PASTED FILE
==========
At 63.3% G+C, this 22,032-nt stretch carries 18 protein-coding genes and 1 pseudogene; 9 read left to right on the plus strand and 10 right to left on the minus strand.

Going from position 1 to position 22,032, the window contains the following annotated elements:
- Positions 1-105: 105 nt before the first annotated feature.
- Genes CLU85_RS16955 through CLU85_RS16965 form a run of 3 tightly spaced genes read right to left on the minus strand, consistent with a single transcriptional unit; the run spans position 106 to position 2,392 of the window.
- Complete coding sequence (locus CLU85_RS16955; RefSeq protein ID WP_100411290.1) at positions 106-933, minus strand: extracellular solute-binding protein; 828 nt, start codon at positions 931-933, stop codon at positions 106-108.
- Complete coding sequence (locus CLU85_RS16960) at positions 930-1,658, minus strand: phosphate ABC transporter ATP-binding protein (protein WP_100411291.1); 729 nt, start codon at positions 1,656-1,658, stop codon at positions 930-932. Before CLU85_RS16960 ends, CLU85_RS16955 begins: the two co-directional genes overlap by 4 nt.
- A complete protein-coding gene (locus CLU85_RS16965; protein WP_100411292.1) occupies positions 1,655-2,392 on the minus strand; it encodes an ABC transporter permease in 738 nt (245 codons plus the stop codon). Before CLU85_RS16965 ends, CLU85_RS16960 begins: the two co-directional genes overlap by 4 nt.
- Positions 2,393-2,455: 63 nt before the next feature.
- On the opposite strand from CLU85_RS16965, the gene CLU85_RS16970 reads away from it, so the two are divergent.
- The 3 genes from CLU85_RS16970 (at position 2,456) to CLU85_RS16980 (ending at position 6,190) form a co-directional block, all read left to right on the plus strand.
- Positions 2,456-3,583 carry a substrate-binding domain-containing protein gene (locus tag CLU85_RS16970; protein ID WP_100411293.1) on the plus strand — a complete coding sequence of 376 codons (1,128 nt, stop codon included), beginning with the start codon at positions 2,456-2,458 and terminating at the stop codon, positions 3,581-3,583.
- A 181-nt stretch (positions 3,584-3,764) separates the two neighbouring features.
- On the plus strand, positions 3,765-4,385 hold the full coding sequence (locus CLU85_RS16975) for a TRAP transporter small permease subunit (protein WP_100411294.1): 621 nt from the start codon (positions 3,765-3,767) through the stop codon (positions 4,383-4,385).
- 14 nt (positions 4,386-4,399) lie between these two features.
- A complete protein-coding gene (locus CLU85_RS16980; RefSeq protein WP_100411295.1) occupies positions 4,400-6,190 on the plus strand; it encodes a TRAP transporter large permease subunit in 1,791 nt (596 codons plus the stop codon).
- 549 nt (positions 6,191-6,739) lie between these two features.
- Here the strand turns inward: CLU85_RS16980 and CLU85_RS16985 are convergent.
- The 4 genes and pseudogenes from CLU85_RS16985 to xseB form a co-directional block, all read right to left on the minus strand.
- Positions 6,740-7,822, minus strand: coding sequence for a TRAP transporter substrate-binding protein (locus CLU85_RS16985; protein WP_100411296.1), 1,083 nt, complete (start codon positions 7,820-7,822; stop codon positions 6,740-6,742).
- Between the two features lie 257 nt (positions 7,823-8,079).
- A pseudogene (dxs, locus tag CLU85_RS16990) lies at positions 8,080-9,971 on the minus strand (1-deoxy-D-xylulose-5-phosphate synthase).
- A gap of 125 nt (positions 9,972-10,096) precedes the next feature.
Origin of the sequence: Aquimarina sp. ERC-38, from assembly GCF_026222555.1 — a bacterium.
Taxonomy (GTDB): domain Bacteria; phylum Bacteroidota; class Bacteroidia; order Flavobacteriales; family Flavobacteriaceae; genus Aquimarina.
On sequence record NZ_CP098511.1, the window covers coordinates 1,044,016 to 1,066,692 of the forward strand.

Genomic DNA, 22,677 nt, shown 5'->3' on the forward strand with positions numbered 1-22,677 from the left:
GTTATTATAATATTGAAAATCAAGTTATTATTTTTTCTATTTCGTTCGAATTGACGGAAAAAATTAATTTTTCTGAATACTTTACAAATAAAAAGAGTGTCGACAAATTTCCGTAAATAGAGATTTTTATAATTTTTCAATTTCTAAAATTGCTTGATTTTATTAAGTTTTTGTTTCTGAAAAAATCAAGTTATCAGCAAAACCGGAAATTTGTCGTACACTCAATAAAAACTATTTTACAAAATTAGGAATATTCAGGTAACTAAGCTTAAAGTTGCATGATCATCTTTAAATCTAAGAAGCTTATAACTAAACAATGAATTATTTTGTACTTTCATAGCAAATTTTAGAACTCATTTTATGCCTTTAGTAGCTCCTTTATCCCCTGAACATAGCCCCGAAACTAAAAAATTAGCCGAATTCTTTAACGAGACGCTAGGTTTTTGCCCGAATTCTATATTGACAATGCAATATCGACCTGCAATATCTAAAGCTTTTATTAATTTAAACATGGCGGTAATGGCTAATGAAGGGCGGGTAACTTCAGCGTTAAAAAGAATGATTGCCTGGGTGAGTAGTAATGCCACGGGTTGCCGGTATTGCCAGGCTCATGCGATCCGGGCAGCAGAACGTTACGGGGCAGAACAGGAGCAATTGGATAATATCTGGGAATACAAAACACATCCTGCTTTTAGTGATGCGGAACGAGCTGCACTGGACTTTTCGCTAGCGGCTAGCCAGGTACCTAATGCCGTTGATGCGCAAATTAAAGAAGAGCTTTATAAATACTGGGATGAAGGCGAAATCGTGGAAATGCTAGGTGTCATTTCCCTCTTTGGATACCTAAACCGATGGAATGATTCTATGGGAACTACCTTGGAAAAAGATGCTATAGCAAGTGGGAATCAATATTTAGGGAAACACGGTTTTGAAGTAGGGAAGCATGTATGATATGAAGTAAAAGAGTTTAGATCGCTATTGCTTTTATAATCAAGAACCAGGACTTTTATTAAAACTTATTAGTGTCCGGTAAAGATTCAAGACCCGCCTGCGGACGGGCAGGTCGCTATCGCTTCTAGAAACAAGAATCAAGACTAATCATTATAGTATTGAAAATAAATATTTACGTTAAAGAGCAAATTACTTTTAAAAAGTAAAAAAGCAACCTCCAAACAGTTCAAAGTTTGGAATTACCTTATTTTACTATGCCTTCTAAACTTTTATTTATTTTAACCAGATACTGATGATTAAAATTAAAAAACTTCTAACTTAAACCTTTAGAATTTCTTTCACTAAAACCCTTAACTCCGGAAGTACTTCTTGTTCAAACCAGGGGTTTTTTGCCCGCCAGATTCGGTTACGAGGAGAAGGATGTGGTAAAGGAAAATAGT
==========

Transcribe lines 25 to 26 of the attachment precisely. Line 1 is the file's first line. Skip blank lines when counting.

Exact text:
On sequence record NZ_CP098511.1, the window covers coordinates 1,044,016 to 1,066,692 of the forward strand.

Genomic DNA, 22,677 nt, shown 5'->3' on the forward strand with positions numbered 1-22,677 from the left: